How I Buy Real Estate With No Money Down

Business & Real Estate

Today I’m going to share how I buy real estate using none of my own money.

There are three main points I want to cover in today’s video so let’s dive right in.

📒 I Have a Strong PFS

The first point I want to make is I have a strong Personal Financial Statement.

My assets far outweigh my liabilities, my income far exceeds my expenses and I try to have a strong cash position at all times.

I’m not saying this to brag, but I’m saying it to let you know that I’m not trying to pass off as someone who started investing in real estate with zero. There are people out there who claim to have done that, I’m just not that person.

With that said, whenever I apply for a loan to buy a new property, my first move is to send the lender my personal financial statement.

Letting a lender a look into my financial position gives them comfort and confidence when funding my deals.

Based on my numbers, they know I can service the debt personally if necessary and they also have substantial recourse in case I default.

Click here if you want to download a copy of my PFS template.

🏛️ Why I Prefer To Use 100% Financing

So at this point you might be wondering, if I have money, why do I choose to use 100% Financing?

Wouldn’t it be less expensive if I put my own money in the deal?

The short answer is yes it can be less expensive to use your own money, but the long answer is it depends.

There are three factors to consider when allocating capital.

⛴️ Running a Tight Ship

The first factor is running a tight ship. Using other people’s money is a really big responsibility. With that said, I can’t afford to make a mistake in my underwriting or business plan execution, otherwise I’ll have to come out of pocket to eat any losses. When you use your own money to fund deals, you start to fudge the numbers to make them work because you're less concerned about paying yourself back than paying someone else back.

Do More Deals

The second reason I like using OPM is it allows me to do more deals. My money is finite. I can only do so much or go so far with my own funds. When I invite other investors to fund my projects, my bottleneck transitions from finding funds to finding deals.

The assets I typically buy are in the 500,000 dollar range. So let’s say I have to put 15% down to acquire a property. If I use my own money, that would eat up $75K of my capital on day one. However, if I raise that 75K down payment from another investor at 8% interest, it’ll only cost me an extra $6,000 in interest per year.

🤝 Building Network

The third reason I prefer to use OPM is I’m building my authority and network by providing investors with a lucrative opportunity. I usually pay my lenders anywhere from 8-10% in simple interest. That may seem like a standard return profile, but what many people overlook is that an investment in my business is backed by a real asset that is almost always worth more than the debt associated with it.

For example, I recently bought a home for $525K and used 100% financing to acquire it. The appraised value came back at $575K. So if I default on the loan, my creditors will be able to foreclose on the property, take ownership, and then sell the property for much more than their principal loan amount. In a way, it’s in their financial interest for me to default.

💵 Mix of Hard & Private Money Lenders

The last point I want to make is probably the only reason you’re watching this video.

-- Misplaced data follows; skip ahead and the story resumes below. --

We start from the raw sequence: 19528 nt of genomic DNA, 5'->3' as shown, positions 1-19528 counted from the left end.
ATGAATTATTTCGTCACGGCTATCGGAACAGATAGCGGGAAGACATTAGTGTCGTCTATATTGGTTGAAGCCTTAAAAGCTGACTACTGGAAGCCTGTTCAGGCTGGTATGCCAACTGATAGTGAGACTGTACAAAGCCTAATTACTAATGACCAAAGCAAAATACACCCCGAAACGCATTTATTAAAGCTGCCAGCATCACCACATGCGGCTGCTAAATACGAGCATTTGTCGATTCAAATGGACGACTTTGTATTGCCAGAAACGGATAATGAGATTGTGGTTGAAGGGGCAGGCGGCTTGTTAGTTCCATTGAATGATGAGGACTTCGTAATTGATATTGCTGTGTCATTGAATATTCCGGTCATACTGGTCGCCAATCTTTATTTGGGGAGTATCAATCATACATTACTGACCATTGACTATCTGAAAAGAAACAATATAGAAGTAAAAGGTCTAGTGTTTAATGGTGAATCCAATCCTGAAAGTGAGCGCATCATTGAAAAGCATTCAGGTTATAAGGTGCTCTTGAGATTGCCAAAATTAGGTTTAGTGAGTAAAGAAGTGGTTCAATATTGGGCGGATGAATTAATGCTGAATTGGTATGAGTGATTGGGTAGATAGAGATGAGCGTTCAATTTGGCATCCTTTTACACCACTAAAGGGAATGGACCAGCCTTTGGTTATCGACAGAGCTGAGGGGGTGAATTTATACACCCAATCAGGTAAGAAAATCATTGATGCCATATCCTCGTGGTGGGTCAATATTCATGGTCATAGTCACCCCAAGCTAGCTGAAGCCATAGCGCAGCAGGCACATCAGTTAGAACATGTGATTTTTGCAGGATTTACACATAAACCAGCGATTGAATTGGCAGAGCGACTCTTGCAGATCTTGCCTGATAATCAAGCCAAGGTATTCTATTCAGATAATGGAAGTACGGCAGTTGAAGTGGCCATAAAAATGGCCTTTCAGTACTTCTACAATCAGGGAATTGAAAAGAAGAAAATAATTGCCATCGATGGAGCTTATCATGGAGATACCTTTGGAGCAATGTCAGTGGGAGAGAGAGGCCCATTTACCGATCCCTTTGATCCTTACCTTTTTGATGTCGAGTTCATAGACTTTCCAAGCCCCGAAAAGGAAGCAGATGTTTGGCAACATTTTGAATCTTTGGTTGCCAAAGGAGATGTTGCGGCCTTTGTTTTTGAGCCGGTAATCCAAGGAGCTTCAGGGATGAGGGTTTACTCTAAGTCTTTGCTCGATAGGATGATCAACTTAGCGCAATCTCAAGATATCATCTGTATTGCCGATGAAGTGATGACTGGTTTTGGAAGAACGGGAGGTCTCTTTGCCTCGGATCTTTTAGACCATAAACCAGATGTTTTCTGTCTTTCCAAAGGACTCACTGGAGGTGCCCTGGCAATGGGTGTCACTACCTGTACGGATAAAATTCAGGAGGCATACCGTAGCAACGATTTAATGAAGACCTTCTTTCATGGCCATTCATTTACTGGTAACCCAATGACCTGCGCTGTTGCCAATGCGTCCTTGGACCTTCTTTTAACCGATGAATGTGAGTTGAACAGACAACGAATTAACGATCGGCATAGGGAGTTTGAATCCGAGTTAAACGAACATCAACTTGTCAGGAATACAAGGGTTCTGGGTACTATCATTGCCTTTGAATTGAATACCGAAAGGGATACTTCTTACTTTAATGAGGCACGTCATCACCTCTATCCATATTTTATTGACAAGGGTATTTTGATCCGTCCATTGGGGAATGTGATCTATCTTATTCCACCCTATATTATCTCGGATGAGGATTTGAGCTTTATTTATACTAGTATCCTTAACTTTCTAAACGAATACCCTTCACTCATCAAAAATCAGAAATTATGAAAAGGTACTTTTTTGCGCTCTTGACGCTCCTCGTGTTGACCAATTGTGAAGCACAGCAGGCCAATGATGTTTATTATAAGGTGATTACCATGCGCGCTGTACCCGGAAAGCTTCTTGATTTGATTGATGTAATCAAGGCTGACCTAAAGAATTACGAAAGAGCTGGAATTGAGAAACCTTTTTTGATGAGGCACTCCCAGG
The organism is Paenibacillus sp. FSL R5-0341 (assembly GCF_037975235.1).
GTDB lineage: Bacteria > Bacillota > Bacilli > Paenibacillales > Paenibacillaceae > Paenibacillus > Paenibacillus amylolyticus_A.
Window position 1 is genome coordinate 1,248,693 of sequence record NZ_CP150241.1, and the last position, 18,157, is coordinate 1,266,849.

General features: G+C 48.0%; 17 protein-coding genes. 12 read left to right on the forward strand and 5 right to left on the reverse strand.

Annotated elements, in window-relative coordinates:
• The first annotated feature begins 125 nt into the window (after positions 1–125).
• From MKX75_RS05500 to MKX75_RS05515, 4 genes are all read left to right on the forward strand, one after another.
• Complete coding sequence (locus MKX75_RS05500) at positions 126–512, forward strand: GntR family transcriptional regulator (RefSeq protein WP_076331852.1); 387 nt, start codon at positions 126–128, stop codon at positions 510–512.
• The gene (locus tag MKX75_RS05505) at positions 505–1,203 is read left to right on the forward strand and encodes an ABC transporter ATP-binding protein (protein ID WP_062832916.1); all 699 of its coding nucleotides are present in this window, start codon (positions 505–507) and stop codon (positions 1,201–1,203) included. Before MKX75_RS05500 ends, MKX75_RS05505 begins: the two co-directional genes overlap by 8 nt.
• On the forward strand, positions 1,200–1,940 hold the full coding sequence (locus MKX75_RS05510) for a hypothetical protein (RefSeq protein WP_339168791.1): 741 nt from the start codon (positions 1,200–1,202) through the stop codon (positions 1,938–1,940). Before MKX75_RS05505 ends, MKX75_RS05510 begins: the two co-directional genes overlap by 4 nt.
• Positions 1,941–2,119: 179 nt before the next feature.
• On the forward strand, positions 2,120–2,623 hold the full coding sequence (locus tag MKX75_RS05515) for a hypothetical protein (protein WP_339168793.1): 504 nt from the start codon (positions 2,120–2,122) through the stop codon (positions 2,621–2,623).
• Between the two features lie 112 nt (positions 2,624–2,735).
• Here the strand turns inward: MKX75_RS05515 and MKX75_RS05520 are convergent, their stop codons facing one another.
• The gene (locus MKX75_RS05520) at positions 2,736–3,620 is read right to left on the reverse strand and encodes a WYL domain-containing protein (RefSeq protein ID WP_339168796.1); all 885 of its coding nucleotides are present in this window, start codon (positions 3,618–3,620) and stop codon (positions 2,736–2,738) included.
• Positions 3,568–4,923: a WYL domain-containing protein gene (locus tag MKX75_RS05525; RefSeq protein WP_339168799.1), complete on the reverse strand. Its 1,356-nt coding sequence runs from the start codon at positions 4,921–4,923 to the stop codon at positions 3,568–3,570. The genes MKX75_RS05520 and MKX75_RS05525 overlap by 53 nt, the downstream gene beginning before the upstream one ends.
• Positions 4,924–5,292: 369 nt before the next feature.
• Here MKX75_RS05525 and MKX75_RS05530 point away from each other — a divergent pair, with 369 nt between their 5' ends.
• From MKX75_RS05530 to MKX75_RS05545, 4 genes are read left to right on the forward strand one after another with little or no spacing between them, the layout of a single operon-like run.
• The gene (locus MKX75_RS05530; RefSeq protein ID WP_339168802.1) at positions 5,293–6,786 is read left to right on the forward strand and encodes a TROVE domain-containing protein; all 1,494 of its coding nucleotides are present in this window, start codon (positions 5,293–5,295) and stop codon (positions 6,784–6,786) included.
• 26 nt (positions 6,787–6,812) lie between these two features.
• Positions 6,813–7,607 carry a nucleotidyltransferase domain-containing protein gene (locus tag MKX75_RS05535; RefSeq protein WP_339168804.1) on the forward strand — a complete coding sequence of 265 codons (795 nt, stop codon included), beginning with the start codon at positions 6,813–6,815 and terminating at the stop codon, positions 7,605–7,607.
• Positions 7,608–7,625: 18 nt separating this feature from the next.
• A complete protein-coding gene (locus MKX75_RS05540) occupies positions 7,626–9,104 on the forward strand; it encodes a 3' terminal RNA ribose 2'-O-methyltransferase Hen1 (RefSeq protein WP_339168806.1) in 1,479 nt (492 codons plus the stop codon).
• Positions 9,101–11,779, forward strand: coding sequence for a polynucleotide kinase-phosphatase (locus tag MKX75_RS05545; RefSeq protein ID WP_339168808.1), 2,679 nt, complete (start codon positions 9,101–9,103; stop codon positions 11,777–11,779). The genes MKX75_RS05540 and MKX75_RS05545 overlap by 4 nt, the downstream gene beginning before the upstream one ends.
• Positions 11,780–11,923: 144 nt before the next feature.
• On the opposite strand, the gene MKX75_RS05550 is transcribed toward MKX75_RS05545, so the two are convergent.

I’m now going to tell you exactly how I use a mix of hard and private money lenders to fund 100% of my deals.

So whenever I get a new deal under contract, I go through the same 5 step process.

Step 1: Create a Pitch Deck

My first move is to create a pitch deck. It’s a really simple powerpoint presentation that describes the who, what, when, where, and how of a deal. I include the purchase price, renovation costs, after repair value and expected time to complete the business plan.

Step 2: Share the Pitch Deck

The second step is to share the pitch deck with current and potential investors. I do that through my weekly newsletter. More often than not, people who have lent to me in the past step up to the plate to lend to me again. Finding new investors is hard, getting old lenders to invest more is much easier.

Step 3: Apply For Hard Money

After I share the pitch deck to my newsletter, I apply for a loan with two hard money lenders to compare terms. The two hard money lenders I use are Kiavi and Accolend.

There are links to both in the description down below. In my experience, Kiavi’s terms are better for investor’s with at least 5 exits in the past 36 months and Accolend’s terms are better for investors with less experience. My loan terms with Kiavi are usually 90% of purchase price for 1 point and 9% interest.



Step 4: Calculate PML Funds

Once I know how exactly much my hard money lender is going to fund, I calculate what I need from my private money lender.

Typically my private money lenders fund the down payment and one year of working capital and sometimes they’ll even fund all of the construction.

Step 5: PML Loan Package

Now the only thing left to do is send my loan package to my private money lender.

I secure their investment with three documents. A promissory note, a mortgage against the property itself, and a personal guaranty.

If you want me to make a video about these three critical documents, please leave a comment down below.

Once my docs are in a row, I obtain wiring instructions from my title company and ask my PML to wire the funds directly to the closing agent.

After we close, everyone gets their interest paid monthly and their principal balance reimbursed when I sell the property or refinance into long-term fixed rate debt. This typically happens within 12 months of acquiring the property.